When I speak to entrepreneur groups and get asked what helped my businesses be successful (and what I wish I had done better), my answer is one in the same – “Do everything right.” That may seem obvious, but the emphasis is not on the word “right”, it is on the word “everything.” If you play golf or have attempted golf, you know that everything must be done right – your body position, timing, flexibility, etc. If you’ve ever taken a golf lesson, you would quickly be shown a video of yourself in which you would see everything you’re doing wrong. Then you would step to the ball and swing again, the same old way.
Why can’t we change our swing in golf or in business? The answer is simple, we don’t trust ourselves. We are cautious in our decisions. We worry about the negative impacts more than the positive benefits that will results from any change. Even when we do attempt a change, we don’t commit 100%. This is just as bad for our golf swing and our business. We can’t do things half-way and expect the best results.
Business operations and marketing are also victims of lack of trust and commitment. By way of example, let’s chat about your business operations. Regardless of whether you’re a one person, two person or 50 person business, make sure you address everything in that business. Someone needs to be responsible for administration, finance, human resources, product development, sales, etc. Within each of those areas, you must do “everything” right.
Marketing is even more impacted by the lack of trust. If you have ever debated which media channel is best to drive revenue or what message will resonate or where dollars should be allocated, then you already know where I’m going. If you don’t commit to a strategy, and instead you fragment your budget and message, your results will suffer.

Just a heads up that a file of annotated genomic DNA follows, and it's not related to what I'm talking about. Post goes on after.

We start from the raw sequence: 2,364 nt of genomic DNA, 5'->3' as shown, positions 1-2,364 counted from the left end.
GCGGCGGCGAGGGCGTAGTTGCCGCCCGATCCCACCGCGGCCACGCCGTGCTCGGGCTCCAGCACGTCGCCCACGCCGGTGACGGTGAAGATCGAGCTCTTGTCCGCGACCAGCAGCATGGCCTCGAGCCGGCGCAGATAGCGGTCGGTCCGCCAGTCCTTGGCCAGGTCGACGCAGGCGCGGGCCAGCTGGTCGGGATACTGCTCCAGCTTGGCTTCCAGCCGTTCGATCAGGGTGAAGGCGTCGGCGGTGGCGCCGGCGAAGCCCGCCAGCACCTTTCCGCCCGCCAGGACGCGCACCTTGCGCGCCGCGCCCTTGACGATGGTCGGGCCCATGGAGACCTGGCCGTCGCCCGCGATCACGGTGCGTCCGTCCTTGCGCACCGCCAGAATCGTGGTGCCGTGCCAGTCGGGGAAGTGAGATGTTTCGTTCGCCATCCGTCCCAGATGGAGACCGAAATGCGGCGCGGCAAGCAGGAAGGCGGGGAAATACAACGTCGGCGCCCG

I’m not saying spend all your dollars in one spot. I am saying that you need to wisely invest those dollars, and realize that there is a minimum investment needed to yield a response. Also, some media channels make better pairings than others. Let’s take SEM (Search Engine Marketing) as an example. Placing ads within the Google search network requires a lot more than just deciding keywords, ad messages, targets, and budgets. You must ensure your analytics are setup and will provide important feedback for continual campaign improvement. Your click-thru destination, most likely your web site, must also be prepared for your campaign. Is there a landing page created to capture data? Is there an enticing offer to further the conversation and encourage the “clicker” to delve deeper?
You must commit to the channel and all the related requirements in order to be successful. It’s like building a puzzle. You can’t tell what the image is until the pieces are in place. However, we all think because we saw it on the box, we can put it together, much like looking at our golf swing on video. We see what we’re doing wrong, but will we commit fully to changing it?
In golf, we learn that our swing will ‘break’ when we start to make the change. This is because we are mentally only ready to commit to one change at a time. Once we’ve committed to that change, and we realize that yes the ball is going in a new wrong direction, then we start to trust the pro and make the additional changes necessary to reach success. Changing everything at once is tough to trust, but in business, you won’t waste your budget if you do “everything” right with marketing.
Commit to your message. Commit to your channels and the required investment Commit to driving your marketing and sales. Limping will not win the race.